Diane Bell: A nurse compiles a COVID-19 playlist

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Joe Bautista has spent the past six months nursing coronavirus patients he can’t touch or see in person.

All of them are in isolation, some for 10 or more days. It’s a bit like serving a solitary confinement sentence in their own homes.

These are patients who have been diagnosed with COVID-19. They aren’t sick enough to be hospitalized but, because the virus is contagious, they can’t mingle with family members or friends.

It’s lonely and, for many, the solitude is compounded by additional fears and anxieties — perhaps the inability to provide for other family members, underlying health conditions such as heart disease, diabetes, cancer or high blood pressure, pregnancy concerns — the list goes on.

“It was a very scary time, especially in March and April, for patients who did not know what was happening,” Bautista says, pointing to uncertain media coverage at the time.

To address such fears and check in on coronavirus patients urged not to leave home to visit the hospital or their physician unless absolutely necessary, infectious disease doctors at UC San Diego Health created a special telemedicine clinic tailored to their needs.

The clinic offers telephone consultations with nurses and video visits with doctors to anyone in the community with a COVID-19 diagnosis in the previous seven days.

“As far as I know, we are the only infectious disease clinic in our area that’s doing anything like this,” says Dr. Michele Ritter, founder and director of UCSD’s COVID-19 Telemedicine Clinic.

She got the idea after a professor friend at UCSD asked her to check in on a former grad student who had moved to Michigan and was worried that she had contracted COVID-19. After Ritter called, the young woman sent her a thank-you text explaining what a big impact her call had made.

“That’s what made me think about it,” says Ritter. “There are people floating out there with the illness who are told not to go to the doctor’s office and not to go to the hospital. How can we help these people and let them know they are not alone … that someone is taking ownership of their care?”

Before long, six infectious disease doctors had coordinated the telemedicine clinic setup, aided by at least two nurses, a physician’s assistant and an administrative assistant. A nurse calls each patient daily and doctors conduct video visits through the hospital’s MyChart app three or four times a week.

Since April nurse Bautista has been assigned to call these remote coronavirus patients, check their medical progress, calm worries and reassure them that they aren’t forgotten.

When he called the first time, he decided he needed a way to break the ice. Bautista quickly found he got patients’ attention when he informed them that he was requesting a special nurse’s fee for his services.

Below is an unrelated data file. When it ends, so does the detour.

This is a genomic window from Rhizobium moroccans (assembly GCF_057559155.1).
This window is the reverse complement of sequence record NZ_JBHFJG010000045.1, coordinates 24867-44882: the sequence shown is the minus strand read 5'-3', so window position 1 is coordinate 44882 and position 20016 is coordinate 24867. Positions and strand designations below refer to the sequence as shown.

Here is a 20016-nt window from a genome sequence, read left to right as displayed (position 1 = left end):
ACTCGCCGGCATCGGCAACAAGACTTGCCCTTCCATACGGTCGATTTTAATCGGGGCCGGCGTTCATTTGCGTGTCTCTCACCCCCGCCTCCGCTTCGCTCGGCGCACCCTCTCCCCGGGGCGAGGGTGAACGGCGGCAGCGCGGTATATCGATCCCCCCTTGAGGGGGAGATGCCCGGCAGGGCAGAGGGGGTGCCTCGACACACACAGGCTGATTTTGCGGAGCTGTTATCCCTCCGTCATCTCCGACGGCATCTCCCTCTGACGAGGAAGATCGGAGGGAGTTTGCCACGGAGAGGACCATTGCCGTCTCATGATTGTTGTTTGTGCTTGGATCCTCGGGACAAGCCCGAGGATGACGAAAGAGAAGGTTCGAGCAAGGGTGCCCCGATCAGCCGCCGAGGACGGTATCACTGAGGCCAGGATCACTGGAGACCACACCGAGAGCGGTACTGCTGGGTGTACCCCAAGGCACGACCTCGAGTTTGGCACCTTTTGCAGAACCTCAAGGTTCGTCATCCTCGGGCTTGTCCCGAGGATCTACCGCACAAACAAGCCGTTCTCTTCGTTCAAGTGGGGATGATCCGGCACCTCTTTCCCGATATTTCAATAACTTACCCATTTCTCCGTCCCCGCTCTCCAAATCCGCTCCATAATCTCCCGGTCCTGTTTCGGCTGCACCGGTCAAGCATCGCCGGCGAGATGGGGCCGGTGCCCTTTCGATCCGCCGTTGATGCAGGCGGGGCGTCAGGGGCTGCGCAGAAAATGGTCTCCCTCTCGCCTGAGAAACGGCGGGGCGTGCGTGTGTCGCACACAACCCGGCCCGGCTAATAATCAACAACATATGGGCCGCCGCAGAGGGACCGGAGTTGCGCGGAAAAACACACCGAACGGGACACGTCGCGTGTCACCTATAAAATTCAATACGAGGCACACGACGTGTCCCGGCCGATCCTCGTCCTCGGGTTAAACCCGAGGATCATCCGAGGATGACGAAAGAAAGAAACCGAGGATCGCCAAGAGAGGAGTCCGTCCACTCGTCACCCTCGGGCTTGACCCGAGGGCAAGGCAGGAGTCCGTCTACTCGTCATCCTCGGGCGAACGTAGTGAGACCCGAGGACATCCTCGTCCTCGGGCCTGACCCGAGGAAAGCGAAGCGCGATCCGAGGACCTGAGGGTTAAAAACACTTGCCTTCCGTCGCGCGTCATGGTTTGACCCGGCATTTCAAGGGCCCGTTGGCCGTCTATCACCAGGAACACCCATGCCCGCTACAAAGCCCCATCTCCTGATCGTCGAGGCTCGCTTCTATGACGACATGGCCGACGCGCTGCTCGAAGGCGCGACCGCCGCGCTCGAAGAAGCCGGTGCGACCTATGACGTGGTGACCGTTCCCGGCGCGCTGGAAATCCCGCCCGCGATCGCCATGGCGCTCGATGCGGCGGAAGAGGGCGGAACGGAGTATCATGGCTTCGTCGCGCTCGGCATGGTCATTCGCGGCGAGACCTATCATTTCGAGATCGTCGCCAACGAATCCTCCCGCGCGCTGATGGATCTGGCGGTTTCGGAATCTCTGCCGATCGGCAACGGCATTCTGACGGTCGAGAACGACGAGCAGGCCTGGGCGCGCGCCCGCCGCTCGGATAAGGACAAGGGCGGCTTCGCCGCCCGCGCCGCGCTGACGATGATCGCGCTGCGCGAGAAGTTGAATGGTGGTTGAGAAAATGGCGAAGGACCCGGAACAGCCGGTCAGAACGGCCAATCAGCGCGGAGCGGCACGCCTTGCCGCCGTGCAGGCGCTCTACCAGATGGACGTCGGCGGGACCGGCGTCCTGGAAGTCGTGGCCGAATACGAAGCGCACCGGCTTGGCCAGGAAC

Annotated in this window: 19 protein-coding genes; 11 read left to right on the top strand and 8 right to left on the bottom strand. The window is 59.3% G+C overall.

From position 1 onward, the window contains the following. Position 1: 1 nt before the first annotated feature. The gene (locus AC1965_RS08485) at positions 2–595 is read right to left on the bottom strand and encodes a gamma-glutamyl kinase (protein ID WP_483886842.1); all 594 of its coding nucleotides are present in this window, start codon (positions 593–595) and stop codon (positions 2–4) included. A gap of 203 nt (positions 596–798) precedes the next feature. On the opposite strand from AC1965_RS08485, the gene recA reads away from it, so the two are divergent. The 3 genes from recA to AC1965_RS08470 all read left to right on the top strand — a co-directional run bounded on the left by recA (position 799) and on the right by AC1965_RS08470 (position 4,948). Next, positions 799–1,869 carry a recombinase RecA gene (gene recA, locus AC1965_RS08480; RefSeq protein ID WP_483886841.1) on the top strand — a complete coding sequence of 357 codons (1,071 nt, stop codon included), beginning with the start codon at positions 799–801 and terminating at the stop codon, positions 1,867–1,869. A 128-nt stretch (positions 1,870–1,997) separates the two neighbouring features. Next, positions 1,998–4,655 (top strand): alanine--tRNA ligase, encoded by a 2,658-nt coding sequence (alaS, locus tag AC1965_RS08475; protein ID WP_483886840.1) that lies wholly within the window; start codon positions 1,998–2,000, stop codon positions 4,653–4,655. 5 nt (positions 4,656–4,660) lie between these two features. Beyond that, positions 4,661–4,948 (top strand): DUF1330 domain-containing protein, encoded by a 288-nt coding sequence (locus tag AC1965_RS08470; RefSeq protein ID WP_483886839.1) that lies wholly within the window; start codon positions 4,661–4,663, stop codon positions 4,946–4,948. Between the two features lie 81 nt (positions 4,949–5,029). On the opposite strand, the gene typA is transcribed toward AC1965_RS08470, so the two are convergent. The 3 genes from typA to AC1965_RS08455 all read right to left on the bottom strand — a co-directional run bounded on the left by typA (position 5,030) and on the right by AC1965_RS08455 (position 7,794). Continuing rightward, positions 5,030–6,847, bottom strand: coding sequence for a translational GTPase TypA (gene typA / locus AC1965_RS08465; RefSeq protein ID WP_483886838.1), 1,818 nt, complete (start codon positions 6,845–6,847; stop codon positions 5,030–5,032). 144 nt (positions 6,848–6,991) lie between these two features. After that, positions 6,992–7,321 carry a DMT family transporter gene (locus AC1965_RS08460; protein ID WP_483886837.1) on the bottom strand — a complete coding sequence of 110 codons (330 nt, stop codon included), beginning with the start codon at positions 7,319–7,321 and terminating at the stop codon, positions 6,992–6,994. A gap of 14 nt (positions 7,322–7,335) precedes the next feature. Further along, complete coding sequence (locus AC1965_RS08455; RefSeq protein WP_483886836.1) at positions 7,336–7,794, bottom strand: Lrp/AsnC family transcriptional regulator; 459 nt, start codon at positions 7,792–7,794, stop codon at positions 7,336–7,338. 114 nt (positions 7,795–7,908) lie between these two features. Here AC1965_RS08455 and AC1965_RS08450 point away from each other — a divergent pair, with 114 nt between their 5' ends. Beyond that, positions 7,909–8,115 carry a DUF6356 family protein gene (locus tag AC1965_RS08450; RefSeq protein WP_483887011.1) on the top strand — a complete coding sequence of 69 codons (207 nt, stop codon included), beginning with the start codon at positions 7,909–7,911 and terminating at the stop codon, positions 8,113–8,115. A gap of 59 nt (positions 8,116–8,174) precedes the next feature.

“They’d say, what?’” recounts Bautista. The fee, he told them, was to tell him their current favorite song.

English is a second language for many of the patients, but one language all of us speak is music, he reasons.

He since has collected a list of more than 300 different titles. They include “Survivor” by Destiny’s Child, “House Arrest” by Sofi Tukker, “Lean On Me” and “Ain’t No Sunshine” by Bill Withers, “The Loner” by Neil Young, “You Can’t Always Get What You Want” by The Rolling Stones and “Stayin’ Alive” by the Bee Gees.

Other favorites are: “Stronger” by Kanye West, “Don’t Let Me Down” by the Beatles, “Everything’s Gonna be Alright” by Al Green, “Wish You Were Here” by Pink Floyd, “Helpless” from the musical “Hamilton,” “Home” by Michael Buble and Bob Marley’s “Don’t Worry Be Happy.”

An elderly Latina patient picked Queen’s “We Are the Champions.” Another senior citizen said her favorite COVID-19 song was “Tennessee Whiskey.” Puzzled, Bautista asked her why. “Because that’s what I need right now,” she explained.

“Once you ask their favorite song, you develop a rapport and are able to find out more about them. Sometimes they tell you symptoms they hadn’t even told the doctor,” he says.

Bautista checks in with each of his patients every day during the isolation period.

“What Dr. Ritter has been doing is revolutionary,” he notes.

So far there have been more than 1,700 virtual visits involving about 680 patients, Ritter explains. “We’re all doing it on top of our usual duties. It involves crazy hours and working together to get patients seen,” she adds.

“It’s the most rewarding thing I’ve been part of since becoming an infectious disease doctor … . It would be great for other hospitals to follow our lead.”

When asked his own favorite COVID song, Bautista doesn’t hesitate. It’s “Going Gets Tuff” by an Orange County band, The Growlers. He quotes: “Still always remembering, when the going gets tuff that the labor of our love will reward us soon enough.”

“That song resonates with me,” Bautista adds.


(Diane Bell is a columnist for the San Diego Union-Tribune.)


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